It is expected of teachers that their personal beliefs and attitudes will not influence their teaching of RSE.  They will address students’ questions with due regard to the beliefs and values of the child’s family.  The teaching of RSE respects and refers to the beliefs of the child’s home background.  RSE is also part of the school’s provision for Spiritual, Moral, Social and Cultural development.  It encourages each student to develop confidence and a clear awareness of their own beliefs and values and to develop mutual understanding and respect between students for their diverse beliefs and values.   

How is Relationships and Sex Education organised?   

Our RSE curriculum is set out as per Appendix 1 of the school's RSE policy, but we may need to adapt it as and when necessary.

We have developed the curriculum in consultation with parents, pupils and staff, and taking into account the age, developmental stage, needs and feelings of our pupils. If pupils ask questions outside the scope of this policy, teachers will respond in an appropriate manner so that pupils are fully informed and don’t seek answers online.

How does Relationships and Sex Education relate to equal opportunities?    

The school’s policy for equal opportunities also underpins the teaching of RSE.  Relationships and Sex Education can act as a basis for promoting equality between individuals and groups.  It necessarily involves an exploration of human and social diversity, and a fostering of self-esteem and self-worth in a learning environment that recognises and respects difference.  We work to ensure that our relationships and sex education is relevant and accessible to all our students, it is respectful of how students choose to identify themselves, and that it is appropriate for all levels of understanding and maturity.  This means that relationships and sex education is sensitive to the different needs of individual students and may evolve and adapt over time.    

How is Relationships and Sex Education taught?   

RSE is taught within the personal, social, health and economic (PSHE) education curriculum. Biological aspects of RSE are taught within the science curriculum, and other aspects are included in religious education (RE).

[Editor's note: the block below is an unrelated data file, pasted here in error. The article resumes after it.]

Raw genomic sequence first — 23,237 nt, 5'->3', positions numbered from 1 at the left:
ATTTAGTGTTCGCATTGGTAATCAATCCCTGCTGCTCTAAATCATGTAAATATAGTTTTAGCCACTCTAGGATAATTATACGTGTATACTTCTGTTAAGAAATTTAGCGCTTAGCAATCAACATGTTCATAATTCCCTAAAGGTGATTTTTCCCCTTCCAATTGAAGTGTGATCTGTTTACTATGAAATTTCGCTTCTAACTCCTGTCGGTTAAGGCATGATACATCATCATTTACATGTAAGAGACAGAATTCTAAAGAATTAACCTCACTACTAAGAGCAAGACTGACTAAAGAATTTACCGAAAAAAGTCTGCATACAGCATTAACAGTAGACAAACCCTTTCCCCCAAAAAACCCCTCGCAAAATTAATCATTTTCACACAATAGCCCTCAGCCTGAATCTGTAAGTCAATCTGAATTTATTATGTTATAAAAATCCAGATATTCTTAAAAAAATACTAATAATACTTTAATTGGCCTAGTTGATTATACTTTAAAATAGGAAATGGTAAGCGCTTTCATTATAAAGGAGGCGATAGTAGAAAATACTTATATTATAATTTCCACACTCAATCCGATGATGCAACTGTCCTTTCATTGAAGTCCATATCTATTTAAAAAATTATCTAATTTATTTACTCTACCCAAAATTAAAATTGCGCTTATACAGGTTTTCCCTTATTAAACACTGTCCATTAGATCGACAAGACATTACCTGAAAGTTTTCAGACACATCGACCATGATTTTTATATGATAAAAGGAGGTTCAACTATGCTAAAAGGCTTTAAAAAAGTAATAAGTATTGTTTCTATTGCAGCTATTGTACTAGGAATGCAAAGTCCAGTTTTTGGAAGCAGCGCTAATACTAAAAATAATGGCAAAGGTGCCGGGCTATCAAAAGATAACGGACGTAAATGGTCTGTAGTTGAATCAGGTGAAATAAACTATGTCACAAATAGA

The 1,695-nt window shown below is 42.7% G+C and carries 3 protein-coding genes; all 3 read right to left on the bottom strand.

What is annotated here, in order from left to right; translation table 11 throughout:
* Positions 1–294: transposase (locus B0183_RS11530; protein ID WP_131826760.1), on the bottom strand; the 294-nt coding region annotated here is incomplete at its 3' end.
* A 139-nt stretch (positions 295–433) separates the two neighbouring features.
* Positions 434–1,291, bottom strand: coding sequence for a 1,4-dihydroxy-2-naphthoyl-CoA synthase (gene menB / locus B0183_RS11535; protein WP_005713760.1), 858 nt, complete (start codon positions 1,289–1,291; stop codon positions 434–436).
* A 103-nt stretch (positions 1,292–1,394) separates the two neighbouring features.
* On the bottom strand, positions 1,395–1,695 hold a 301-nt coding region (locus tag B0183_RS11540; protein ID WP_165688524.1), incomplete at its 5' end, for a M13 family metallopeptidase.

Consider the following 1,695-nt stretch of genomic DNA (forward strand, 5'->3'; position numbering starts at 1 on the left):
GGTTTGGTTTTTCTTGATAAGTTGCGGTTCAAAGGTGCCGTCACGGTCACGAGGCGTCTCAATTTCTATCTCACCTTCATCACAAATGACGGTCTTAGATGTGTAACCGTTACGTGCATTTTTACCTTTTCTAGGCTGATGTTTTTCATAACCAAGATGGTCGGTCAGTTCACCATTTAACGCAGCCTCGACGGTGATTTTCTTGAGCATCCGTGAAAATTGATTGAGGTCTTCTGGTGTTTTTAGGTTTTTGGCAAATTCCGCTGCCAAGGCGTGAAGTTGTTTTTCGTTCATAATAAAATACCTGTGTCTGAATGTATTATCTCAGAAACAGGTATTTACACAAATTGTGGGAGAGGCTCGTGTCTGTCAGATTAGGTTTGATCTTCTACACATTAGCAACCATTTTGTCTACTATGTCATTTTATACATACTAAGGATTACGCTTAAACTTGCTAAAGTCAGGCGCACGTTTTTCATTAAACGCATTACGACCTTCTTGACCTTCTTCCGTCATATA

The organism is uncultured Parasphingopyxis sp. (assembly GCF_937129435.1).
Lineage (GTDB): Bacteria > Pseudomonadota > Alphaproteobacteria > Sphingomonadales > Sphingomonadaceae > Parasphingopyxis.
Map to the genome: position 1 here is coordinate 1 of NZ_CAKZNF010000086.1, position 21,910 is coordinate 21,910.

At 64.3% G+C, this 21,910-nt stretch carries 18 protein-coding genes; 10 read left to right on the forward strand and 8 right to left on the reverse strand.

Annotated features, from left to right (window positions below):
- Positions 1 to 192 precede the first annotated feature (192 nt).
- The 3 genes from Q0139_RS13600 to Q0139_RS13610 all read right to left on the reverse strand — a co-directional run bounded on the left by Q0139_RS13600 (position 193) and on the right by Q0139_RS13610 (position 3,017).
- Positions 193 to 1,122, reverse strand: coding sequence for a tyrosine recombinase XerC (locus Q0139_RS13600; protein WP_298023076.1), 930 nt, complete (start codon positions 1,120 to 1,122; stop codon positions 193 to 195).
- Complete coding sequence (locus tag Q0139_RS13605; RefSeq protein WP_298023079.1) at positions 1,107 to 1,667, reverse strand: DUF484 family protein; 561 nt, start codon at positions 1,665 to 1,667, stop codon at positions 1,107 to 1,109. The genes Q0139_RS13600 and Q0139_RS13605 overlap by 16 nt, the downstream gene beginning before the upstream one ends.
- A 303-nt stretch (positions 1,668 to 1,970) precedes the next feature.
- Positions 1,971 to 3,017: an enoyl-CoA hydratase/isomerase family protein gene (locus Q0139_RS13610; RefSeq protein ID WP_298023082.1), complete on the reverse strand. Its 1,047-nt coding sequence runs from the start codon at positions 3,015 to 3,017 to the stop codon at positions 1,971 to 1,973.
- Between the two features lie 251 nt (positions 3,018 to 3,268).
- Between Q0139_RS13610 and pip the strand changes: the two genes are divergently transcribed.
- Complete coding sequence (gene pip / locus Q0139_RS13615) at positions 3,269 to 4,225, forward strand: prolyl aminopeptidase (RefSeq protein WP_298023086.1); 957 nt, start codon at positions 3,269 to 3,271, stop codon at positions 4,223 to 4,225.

RSE focuses on giving young people the information they need to help them develop healthy, nurturing relationships of all kinds including:

  • Families
  • Respectful relationships, including friendships
  • Online and media
  • Being safe
  • Intimate and sexual relationships, including sexual health

For more information about our RSE curriculum, see Appendices 1 and 2 of the school's RSE policy.

These areas of learning are taught within the context of family life, taking care to make sure that there is no stigmatisation of children based on their home circumstances (families can include single parent families, LGBT parents, families headed by grandparents, adoptive parents and foster parents/carers, amongst other structures), along with reflecting sensitively that some children may have a different structure of support around them (for example, looked-after children or young carers).

We will also be mindful of the law and legal requirements, taking care not to condone or encourage illegal political activity, such as violent action against people, criminal damage to property, hate crime, terrorism or the illegal use of drugs.


We will teach about these topics in a manner that:

  • Considers how a diverse range of pupils will relate to them
  • Is sensitive to all pupils’ experiences
  • During lessons, makes pupils feel:
    • Safe and supprted
    • Able to engage with the key messages

We will also:

  • Make sure that pupils learn about these topics in an environment that’s appropriate for them, for example in:
    • A whole-class setting
    • Small groups or targeted sessions
    • 1-to-1 discussions
    • Digital formats
  • Give careful consideration to the level of differentiation needed

Use of resources

We will consider whether any resources we plan to use:

  • Are aligned with the teaching requirements set out in the statutory RSE guidance
  • Would support pupils in applying their knowledge in different contexts and settings
  • Are age-appropriate, given the age, developmental stage and background of our pupils